Education Station Health

How to Help an Injured or Ill Stray Cat in 5 Steps

Learn how to help an injured or ill stray cat, including where to take the cat, what services to ask for, how to develop a care plan, and how to adopt the cat.

You find a cat and it looks bad, really bad. But what do you do? How do you help an injured or ill stray cat? This checklist will take you through your options so you can take action.

Step 1: Does the Injured or Ill Stray Cat Require Immediate attention?

You want to decide how immediate it is that the injured or ill stray cat needs medical attention. These cats tend to be rescued at inconvenient times: On your way to work; after normal business hours; when you’re leaving to go to an appointment, etc.

Calico cat on tile floor
Penny was all bones when I fostered her, weighing around 4.5 lbs.

A few conditions require immediate attention, include:

  • Respiratory distress – breathing through mouth or fast breathing
  • Extremely underweight (skin and bones)
  • Open wound
  • Severe flea infestation
  • Visual parasite infestation
  • Yowling in pain
  • Immobility issues

Cats that are sneezy, snotty and have decent body condition usually can wait a bit before being seen. The best thing to do it put the cat in a bathroom or even a garage as a temporary space until you can take the cat to the vet. Do not put the cat with other pets – you don’t know what diseases it has, and it you don’t want to infect your animals. Fleas can also take up residents in your carpet or flooring. I suggest lining the area with dirty towels for the cat to rest.

Cat with woman
Chel got to enjoy Miracle for a little before letting him go.

Step 2: Where to Take the Injured or Ill Stray Cat – ER, Regular Vet, Shelter, or Other

If the injured or ill stray cat requires immediate attention but you cannot afford to pay for any treatment and if fundraising isn’t an option:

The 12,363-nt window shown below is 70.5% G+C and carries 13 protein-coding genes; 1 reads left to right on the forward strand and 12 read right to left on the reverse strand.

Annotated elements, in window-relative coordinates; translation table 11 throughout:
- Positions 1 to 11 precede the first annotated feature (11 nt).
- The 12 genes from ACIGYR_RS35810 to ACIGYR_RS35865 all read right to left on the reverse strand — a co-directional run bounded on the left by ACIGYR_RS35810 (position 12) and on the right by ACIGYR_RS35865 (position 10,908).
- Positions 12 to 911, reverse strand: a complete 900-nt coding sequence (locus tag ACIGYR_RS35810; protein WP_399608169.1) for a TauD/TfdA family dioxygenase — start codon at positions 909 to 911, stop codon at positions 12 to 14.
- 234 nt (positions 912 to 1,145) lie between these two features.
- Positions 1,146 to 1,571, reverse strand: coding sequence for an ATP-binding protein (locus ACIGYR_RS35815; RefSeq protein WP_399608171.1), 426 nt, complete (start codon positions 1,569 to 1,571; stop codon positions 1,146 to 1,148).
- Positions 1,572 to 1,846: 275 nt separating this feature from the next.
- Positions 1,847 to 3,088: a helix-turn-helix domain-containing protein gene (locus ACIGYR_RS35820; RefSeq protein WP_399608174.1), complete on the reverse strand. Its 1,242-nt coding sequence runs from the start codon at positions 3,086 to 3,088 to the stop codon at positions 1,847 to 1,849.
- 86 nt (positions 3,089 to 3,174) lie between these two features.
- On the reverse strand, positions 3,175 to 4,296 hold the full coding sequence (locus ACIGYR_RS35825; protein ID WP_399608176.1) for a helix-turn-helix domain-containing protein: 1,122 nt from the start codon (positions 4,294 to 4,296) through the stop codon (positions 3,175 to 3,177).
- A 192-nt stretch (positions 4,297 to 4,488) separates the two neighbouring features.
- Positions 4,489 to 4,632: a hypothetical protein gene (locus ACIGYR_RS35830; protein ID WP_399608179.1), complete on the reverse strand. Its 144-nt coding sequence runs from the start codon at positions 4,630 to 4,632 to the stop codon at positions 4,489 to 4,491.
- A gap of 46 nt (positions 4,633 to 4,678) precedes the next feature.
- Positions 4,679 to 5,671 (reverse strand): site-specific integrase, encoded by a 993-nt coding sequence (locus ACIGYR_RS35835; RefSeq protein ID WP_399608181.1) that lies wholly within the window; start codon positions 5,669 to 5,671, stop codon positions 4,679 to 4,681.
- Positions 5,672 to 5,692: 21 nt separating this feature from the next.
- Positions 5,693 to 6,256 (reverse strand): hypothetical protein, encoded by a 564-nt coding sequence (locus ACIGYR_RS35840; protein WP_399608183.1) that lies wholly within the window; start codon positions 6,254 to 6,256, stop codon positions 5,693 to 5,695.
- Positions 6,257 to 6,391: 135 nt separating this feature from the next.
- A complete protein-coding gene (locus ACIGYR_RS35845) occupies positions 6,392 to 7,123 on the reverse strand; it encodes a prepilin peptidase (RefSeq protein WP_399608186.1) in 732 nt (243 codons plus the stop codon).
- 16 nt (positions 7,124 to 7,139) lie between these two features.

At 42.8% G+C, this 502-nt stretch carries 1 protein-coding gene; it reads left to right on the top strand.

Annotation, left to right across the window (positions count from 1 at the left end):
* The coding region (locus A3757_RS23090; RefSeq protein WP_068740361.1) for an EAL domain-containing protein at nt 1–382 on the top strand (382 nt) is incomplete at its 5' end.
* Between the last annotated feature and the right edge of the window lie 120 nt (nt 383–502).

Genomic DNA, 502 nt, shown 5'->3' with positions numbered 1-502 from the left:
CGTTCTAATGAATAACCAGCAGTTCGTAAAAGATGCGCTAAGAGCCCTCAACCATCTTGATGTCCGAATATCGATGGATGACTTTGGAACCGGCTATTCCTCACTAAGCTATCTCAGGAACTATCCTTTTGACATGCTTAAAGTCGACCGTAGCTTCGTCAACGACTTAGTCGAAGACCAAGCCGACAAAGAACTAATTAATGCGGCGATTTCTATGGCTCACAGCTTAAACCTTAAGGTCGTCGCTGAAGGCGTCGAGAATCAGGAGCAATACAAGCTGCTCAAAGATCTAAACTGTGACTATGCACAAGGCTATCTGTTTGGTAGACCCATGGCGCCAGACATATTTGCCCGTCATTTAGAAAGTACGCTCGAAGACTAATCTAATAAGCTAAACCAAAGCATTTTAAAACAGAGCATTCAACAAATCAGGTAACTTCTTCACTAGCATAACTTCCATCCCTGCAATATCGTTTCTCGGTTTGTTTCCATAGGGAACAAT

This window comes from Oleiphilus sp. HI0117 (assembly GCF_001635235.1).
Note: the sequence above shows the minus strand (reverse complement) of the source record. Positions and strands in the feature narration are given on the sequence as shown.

• Try to reach out to nonprofits in the area. Some people have luck posting in neighborhood social media groups asking for help.
  • Take the cat to a shelter. Although not ideal, it’s better than leaving the cat on the street.
  • Although not all hospitals will accept a cat from the street with no person to pay for care, I do know people who have taken an animal to a vet hospital and asked for help because they didn’t know what else to do. Some hospitals will take the animal.

If the cat requires immediate attention and you can afford care:

  • Go to a veterinary practice that has an ER. They will be able to immediately do the basics: provide fluids, run blood work, and conduct an examination.
  • You can try calling your vet to see if they can squeeze you in. If they don’t have an ER or handle critical care cases, they may not be able to quickly run bloodwork, which can be a challenge in helping these cats. They will be able to treat fleas and administer fluids and provide the basics.

If you’re not in an emergency situation, call your vet when they are open and try to get the cat in as soon as possible to be assessed.

(You can also reference my article on how incremental care makes vet bills more affordable.)